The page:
The new gray color does nothing to diminish the impact of this plane. In fact, it's such a "cool" shade of gray that if anything, it makes it that much more impressive because it looks a bit more realistic. What it doesn't especially look like is a toy. It looks like a plane -- period. When Hasbro first conceived of the SkyStriker, they weren't looking to stylize anything. They wanted to duplicate a real-life fighter plane as closely as possible, and with the exception of very slightly enlarging the cockpit relative to the rest of the plane just so the SkyStriker wouldn't be THREE feet long or something, they certainly accomplished this objective. There is nothing especially fanciful about the SkyStriker, and as such, it looks like it means business, and I have to say that I am overjoyed to have it back in my collection, and Hasbro has done a truly excellent job with its return.
Now let's consider the pilot that comes with the SkyStriker. His official name is Capt. Ace, an extension, I would suspect due to legalities, of the original character's name, which was simply ACE. The original Ace that came with the original SkyStriker back in 1983 had a very interesting uniform design. Whereas the SkyStriker itself was an entirely plausible design. Ace's was hardly that of a modern-day military fighter pilot, then or now, for that matter. Rather, his uniform, the same sort of off-white as the aircraft itself, looked more like it was about one step removed from an astronaut uniform. Personally, I rather liked it, and still do, as well as the dark gray version that came out in 1998, but I would just as readily admit that it wasn't exactly standard issue for a pilot.
However, Ace is a well-established enough character in the concept that he has had multiple figures over the years, in both the original and newsculpt line, and even a couple of 12" incarnations. Many of these have outfitted the figure in more standard-looking pilot uniforms, and the newest Capt. Ace here is certainly no exception. That in no way minimizes the figure relative to his original ancestor, since modern-day fighter pilots have no shortage of high-tech equipment as part of their uniforms.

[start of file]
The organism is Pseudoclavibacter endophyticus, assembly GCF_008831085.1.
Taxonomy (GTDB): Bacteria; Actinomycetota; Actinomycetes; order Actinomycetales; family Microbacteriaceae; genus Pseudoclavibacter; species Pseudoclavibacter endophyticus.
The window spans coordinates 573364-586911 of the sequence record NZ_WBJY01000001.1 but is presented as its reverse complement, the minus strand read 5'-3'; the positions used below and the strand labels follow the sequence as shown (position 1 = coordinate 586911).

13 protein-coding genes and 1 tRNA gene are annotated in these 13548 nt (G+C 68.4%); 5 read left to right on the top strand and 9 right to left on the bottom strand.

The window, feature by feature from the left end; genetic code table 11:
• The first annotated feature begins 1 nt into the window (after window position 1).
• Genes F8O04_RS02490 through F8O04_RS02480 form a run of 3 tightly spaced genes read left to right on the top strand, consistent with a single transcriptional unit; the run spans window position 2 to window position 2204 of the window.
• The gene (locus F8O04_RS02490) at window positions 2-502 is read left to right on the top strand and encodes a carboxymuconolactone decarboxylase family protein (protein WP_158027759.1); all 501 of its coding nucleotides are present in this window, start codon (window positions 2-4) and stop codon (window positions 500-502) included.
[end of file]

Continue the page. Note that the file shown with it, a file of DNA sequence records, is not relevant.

The headsculpt of Ace is excellent. It's a superb modern rendition of the original. Ace has rather short-cut brown hair, and fairly straightforward features. I am impressed that the paint job is exceptionally neatly done, especially the eyes and eyebrows, which can be tricky at times.
The bulk of Ace's uniform is a light green-gray in color, with plenty of sculpted padding and even some sections, such as the fancy, even futuristic shoulder pads, that look almost armored. Ace is wearing a separately-attached harness around his neck and chest that looks like it could serve as a flotation collar, and a second attachment around his waist that I suspect is a parachute. He also has some thin straps that wrap around his waist and then loop around his lower legs. This isn't the first time I've seen this sort of thing on modern pilots (and for that matter, X-Wing pilots in Star Wars), and I have to confess I honestly have no idea what purpose they serve. They look like they'd snag on just about everything.
Ace has a small holster attached to his lower left leg, alongside his boot. This accommodates a small black pistol that he comes with, that is in a small plastic bag that also includes part of the plane parts, as well as Ace's helmet and display base. This is an extremely small pistol that is easily overlooked. Make sure you retrieve it before disposing of any of the packaging, and if you can't wedge it into Ace's holster to your satisfaction, put it in a Ziploc bag. Otherwise, I can pretty well guarantee that it will vanish into your carpet or some other obscure location in your home.